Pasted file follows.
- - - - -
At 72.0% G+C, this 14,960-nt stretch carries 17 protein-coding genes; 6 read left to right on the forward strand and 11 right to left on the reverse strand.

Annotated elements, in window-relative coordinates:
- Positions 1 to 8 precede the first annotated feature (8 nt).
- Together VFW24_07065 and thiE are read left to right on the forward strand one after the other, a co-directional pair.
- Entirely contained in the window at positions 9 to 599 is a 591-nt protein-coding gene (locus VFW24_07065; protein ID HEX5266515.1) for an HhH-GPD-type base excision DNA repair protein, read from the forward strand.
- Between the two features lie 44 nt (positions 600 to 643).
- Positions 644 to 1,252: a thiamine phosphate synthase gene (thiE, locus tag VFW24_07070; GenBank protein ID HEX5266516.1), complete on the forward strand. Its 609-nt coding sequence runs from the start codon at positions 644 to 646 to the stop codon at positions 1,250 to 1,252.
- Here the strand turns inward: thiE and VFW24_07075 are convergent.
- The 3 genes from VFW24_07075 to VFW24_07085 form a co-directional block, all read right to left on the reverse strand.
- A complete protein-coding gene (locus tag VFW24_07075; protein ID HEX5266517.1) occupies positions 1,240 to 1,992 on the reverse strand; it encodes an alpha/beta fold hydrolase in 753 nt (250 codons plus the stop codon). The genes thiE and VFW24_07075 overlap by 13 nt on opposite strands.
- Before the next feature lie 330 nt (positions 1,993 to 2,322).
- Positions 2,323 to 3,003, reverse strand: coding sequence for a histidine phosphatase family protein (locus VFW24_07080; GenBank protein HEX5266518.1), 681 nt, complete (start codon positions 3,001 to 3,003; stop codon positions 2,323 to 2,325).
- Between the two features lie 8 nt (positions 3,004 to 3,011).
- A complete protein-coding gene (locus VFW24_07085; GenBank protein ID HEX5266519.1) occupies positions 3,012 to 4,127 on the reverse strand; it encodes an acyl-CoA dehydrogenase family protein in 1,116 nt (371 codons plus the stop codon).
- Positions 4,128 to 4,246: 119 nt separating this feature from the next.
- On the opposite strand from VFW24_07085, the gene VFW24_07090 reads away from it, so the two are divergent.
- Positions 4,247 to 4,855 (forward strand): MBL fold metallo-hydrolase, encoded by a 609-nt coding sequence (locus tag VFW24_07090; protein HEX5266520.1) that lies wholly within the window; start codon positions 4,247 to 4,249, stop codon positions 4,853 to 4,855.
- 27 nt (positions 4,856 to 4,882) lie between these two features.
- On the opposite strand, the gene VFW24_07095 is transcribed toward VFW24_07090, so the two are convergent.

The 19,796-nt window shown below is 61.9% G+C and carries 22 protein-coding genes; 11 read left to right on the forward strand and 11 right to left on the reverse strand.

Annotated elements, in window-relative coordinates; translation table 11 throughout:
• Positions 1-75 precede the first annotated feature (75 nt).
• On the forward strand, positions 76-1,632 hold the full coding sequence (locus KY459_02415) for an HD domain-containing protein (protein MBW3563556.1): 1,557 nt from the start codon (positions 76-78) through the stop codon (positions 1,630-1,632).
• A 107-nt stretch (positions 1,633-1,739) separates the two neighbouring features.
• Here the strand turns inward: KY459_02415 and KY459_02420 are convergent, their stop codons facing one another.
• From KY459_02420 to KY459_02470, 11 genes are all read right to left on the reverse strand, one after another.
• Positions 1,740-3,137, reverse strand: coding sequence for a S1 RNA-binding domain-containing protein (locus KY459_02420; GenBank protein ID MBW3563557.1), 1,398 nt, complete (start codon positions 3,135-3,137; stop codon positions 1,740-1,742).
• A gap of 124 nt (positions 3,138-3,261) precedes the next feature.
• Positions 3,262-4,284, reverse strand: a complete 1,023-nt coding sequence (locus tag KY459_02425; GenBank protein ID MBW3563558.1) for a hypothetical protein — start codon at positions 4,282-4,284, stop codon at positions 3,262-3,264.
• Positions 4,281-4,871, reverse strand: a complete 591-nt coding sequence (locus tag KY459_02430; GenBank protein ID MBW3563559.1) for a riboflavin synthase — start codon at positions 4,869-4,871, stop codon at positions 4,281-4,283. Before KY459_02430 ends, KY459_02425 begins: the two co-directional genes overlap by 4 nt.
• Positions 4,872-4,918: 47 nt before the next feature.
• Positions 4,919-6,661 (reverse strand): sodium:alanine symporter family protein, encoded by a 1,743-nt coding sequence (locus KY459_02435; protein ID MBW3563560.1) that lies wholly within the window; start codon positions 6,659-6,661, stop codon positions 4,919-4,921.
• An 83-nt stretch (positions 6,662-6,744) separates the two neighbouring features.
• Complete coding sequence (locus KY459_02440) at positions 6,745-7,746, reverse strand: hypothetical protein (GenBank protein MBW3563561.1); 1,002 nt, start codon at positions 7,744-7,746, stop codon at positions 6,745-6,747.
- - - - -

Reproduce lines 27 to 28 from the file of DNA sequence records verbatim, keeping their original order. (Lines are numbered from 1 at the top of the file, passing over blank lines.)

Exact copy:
• Positions 1,740-3,137, reverse strand: coding sequence for a S1 RNA-binding domain-containing protein (locus KY459_02420; GenBank protein ID MBW3563557.1), 1,398 nt, complete (start codon positions 3,135-3,137; stop codon positions 1,740-1,742).
• A gap of 124 nt (positions 3,138-3,261) precedes the next feature.